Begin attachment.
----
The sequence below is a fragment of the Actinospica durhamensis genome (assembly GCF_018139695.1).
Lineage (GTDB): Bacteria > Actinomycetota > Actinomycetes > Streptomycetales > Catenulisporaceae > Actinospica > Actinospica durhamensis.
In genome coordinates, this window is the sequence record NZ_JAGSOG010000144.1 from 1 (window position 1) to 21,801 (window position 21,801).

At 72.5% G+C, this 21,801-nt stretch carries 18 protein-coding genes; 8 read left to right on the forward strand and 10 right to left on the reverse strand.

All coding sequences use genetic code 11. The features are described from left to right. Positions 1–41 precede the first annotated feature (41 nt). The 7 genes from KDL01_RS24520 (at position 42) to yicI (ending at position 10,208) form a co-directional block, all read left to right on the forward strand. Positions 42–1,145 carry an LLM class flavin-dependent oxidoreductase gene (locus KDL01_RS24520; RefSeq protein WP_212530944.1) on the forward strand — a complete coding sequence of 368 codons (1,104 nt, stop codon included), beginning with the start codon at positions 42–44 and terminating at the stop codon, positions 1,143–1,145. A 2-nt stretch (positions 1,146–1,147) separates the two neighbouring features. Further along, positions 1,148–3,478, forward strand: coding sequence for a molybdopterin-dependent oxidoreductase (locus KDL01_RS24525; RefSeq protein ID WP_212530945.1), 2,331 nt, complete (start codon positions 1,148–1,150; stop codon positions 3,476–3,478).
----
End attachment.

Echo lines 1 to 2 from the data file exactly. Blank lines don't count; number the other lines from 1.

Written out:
The sequence below is a fragment of the Actinospica durhamensis genome (assembly GCF_018139695.1).
Lineage (GTDB): Bacteria > Actinomycetota > Actinomycetes > Streptomycetales > Catenulisporaceae > Actinospica > Actinospica durhamensis.